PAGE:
Thursday, March 24, 2011

Milk Below! (or Maybe Not...)

Thursday, March 24, 2011
Susan reporting:

As a group, milk-maids have perhaps the best image among historical street vendors. They're almost always shown as young, robust, and ripely beautiful. With their swinging buckets of fresh milk, they're tidily dressed, and represent the healthy bounty of the country. Even today, the dairy aisle of modern grocery stores features idealized images of fresh-faced milk-maids as nostalgic testament to Goodness and Freshness.

But as charming as this image might be, not everyone bought it. One of the TNHG favorite 18th c. authors, Tobias Smollet, presented this stomach-churning impression of a Covent Garden milk-maid in his 1771 novel, The Expedition of Humphry Clinker:

"The milk itself should not pass unanalysed, the produce of faded cabbage leaves and sour draff, lowered with hot water, frothed with bruised snails, carried through the streets in open pails, exposed to foul rinsings discharged from doors and windows, spittle, snot, and tobacco-quids from foot-passengers, overflowings from mud-carts, spatterings from coach-wheels, dirt and trash chucked into it by roguish boys for the joke's sake, the spewing of infants who have slabbered in the tin measure, which is thrown back in that condition among the milk, for the benefit of the next customer; and, finally, the vermin that drops from the rags of the nasty drab that vends this precious mixture, under the respectable denomination of milk-maid."

Above: Milk Below! by Francis Wheatley, as part of his "Cries of London" series, 1792-1795.

14 comments:

Le Loup said...

I prefere the image in the painting thank you!
http://woodsrunnersdiary.blogspot.com/

Rachael Hale said...

Thanks for another great post but I wish I'd eaten my cereal first!

March 17th said...

I was about to make a coffee - with milk..... Smollet a great favourite of mine too this reminds me why...!

Heather Carroll said...

And here I am being all grossed out by non-organic milk with all those unwanted additives...but I guess I'll just deal!

zredbaron said...

All euphemisms aside...nice buckets! Wouldn't mind having one of those for my next reenactment. To bad its a little late for Rev. War.

Paul Dickfoss said...

These buckets are charecteristic of milkmaids for the entire 18th century with the brass band at the top and bottom. The handle of the measure allows you to hook the measure on the top edge of the bucket.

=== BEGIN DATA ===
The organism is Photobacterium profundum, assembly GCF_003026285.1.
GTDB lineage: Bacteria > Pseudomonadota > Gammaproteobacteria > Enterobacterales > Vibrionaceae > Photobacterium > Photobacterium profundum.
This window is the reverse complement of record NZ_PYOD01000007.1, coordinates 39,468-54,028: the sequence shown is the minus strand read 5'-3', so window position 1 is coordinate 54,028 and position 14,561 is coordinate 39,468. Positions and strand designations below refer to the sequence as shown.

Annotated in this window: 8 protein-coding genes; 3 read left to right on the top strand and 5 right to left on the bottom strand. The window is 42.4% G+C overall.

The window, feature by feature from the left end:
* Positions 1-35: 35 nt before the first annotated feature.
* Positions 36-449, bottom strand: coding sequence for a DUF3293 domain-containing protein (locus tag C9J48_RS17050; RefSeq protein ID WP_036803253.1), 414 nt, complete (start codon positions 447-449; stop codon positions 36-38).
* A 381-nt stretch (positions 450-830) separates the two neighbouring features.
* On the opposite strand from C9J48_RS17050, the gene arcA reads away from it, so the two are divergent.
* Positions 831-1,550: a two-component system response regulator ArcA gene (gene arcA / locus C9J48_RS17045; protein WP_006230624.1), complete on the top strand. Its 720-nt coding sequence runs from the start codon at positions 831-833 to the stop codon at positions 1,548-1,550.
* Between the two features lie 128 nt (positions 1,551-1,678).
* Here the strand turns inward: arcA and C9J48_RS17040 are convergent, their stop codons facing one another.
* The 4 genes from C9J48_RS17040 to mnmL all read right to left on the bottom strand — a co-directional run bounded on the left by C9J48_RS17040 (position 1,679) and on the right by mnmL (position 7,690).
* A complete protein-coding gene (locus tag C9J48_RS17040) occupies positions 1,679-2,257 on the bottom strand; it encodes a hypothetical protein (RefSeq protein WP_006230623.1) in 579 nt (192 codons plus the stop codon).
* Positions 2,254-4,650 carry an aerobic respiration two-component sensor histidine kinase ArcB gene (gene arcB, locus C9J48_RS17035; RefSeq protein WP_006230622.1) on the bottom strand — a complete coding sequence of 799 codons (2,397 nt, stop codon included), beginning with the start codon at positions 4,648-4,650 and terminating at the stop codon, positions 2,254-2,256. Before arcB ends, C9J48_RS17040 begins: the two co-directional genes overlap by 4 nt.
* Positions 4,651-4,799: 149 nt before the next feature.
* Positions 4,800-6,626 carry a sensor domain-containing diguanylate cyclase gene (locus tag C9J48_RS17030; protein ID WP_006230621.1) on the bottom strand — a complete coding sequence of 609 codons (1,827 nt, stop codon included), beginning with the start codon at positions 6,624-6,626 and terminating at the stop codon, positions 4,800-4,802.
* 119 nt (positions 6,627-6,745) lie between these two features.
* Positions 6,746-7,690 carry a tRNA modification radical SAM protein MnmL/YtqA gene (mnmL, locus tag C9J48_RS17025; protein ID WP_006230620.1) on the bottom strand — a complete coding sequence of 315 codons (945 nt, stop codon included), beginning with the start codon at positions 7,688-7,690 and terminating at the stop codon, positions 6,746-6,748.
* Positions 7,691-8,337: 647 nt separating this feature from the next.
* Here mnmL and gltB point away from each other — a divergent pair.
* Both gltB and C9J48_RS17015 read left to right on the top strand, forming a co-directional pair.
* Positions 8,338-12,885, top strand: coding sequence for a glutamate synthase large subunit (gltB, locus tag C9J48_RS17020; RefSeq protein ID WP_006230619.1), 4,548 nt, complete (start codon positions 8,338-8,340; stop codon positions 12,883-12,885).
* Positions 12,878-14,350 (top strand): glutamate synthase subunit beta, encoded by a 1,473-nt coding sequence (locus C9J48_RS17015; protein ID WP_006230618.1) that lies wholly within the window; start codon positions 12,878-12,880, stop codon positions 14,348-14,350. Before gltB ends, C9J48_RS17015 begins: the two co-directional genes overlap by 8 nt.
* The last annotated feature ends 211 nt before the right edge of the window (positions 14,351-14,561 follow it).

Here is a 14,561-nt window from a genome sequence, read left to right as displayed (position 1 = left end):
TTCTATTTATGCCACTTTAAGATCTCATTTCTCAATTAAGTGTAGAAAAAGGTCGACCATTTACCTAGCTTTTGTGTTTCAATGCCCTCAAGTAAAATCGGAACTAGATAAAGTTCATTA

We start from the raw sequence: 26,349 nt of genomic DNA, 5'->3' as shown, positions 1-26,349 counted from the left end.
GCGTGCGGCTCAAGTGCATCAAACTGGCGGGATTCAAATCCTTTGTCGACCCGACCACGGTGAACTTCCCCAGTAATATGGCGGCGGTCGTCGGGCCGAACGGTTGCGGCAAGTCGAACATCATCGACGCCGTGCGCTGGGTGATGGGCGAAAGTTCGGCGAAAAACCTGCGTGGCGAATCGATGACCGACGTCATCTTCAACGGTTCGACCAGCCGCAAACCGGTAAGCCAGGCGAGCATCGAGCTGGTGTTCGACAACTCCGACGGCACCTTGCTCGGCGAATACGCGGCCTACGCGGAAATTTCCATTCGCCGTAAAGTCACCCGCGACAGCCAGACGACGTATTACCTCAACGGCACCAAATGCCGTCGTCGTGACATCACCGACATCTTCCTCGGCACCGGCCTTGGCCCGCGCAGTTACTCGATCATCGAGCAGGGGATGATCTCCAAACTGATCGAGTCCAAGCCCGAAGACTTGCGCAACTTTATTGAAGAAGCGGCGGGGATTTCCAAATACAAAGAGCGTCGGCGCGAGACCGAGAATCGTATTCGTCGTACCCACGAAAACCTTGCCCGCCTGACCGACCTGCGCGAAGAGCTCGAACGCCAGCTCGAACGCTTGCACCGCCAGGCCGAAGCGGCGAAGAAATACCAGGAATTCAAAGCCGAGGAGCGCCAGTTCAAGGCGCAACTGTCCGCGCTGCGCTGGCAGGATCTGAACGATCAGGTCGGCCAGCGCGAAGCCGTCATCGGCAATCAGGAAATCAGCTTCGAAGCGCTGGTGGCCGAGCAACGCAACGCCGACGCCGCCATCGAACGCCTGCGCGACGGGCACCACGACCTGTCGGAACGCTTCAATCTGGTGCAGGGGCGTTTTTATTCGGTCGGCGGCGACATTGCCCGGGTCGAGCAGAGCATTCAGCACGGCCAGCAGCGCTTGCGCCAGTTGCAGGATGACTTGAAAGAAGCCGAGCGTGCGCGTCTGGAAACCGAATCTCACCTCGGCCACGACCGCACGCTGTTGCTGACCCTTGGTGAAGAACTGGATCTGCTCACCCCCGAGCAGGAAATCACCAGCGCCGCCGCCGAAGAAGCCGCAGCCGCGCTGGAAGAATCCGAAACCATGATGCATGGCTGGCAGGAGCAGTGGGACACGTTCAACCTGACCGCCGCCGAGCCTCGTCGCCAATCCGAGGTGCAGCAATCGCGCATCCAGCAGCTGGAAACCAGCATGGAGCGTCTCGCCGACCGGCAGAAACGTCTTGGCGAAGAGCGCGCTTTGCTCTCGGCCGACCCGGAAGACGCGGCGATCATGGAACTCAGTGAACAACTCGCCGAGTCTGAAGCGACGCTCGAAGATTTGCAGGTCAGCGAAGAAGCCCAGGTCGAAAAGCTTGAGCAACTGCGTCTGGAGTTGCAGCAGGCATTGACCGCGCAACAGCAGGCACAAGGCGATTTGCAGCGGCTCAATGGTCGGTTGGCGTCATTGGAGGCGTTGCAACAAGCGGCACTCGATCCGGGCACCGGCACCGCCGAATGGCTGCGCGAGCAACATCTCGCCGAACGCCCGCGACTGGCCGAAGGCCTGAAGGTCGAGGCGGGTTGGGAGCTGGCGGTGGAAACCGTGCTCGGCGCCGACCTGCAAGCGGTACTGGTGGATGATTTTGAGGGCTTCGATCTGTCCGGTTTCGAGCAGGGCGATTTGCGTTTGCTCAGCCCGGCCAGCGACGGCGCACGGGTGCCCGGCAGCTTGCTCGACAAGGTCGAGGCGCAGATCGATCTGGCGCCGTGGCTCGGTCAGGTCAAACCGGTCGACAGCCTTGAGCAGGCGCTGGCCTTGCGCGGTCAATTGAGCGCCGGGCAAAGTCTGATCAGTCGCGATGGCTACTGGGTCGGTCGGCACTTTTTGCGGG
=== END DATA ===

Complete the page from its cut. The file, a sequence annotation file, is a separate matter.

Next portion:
Francis Wheatley unrealistically perfumed all his cries of London prints. They were watercolored after printing so colors may very from print to print.

Paul Sandby's picture was "drawn from the life" c. 1759 and show the same distinctive buckets.
http://www.mystudios.com/artgallery/P/Paul-Sandby/London-Cries-A-Milkmaid,-c.1759.html I would love to see a milkmaid with these buckets at an F&I or Rev. War event!

Susan Holloway Scott said...

Yes, this passage makes me very glad to live now! There are lots of 18th c. pieces describing the various "tricks" that vendors used to improve their wares, from boiling shriveled oranges to plump them up and thickening milk with flour to sell as "cream." Let the buyer beware - or at least ignorant.

zredbaron & Paul Dickfoss - I like the buckets too, even if they are likely more polished here than they likely were in reality. Paul, thank you for sharing the Sandby drawing - very nice!

As for a modern-day re-enactor carrying two full buckets of milk with a yoke on her shoulders - she'd better be strong. :)

Kara said...

Yum - blech! Interesting that they portray the milk maid wearing colors similar to the oft portrayed Virgin Mary in classical tradition (red robe and a blue mantle). Surely this reinforces the pure image of the maid.

Pauline said...

I've often wondered if the healthy image of the milkmaid didn't stem from the simple fact that she had immunity to small pox due to her exposure to cow pox and thus remained smoothed cheeked. Just a thought.

nightsmusic said...

Ewww!

Deb said...

Pauline is right on the money! Because most milk maids had been infected with a mild form of pox called cow pox, they rarely became infected with the more virulent smallpox strain and, therefore, did not have the pock-marked complexion of most smallpox survivors. I seem to remember a (probably apocryphal) anecdote from my school days that a milk maid told Edward Jenner that she never feared getting smallpox because she'd had cow pox. Jenner put two and two together and created the first smallpox vaccine.

Susan Holloway Scott said...

Pauline & Deb - I think you ladies are entirely right! At least I've read this same story about Edward Jenner making the connection between cowpox and smallpox, and it does make sense. In an era when a great many people were scarred by smallpox (and when employers took it as a favorable sign in future employees, seeing the pockmarks as proof that he or she had already survived the disease), the unblemished cheeks of milkmaids must have stood out.

As for the grossness of Smollett's description - d'you think he might - just might - have been exaggerating for effect? You know, like all those horrifying accounts of what unwary diners find in fast food burgers today? *g*

The Devoted Classicist said...

I was very interested to see the lantern standard in the form of an obelisk, a combination I do not recall seeing before. Perhaps it is in keeping with the architecture of the adjacent building.

Susan Holloway Scott said...

Devoted Classicist, I noted that unusual lantern, too. Apparently the artist of this print, Francis Wheatley, grew up in the Covent Garden area, and was very familiar with both the various vendors and the settin he portrayed. If that's so, then I'm guessing that light might have been based on an actual landmark in the area. It is curious, though.

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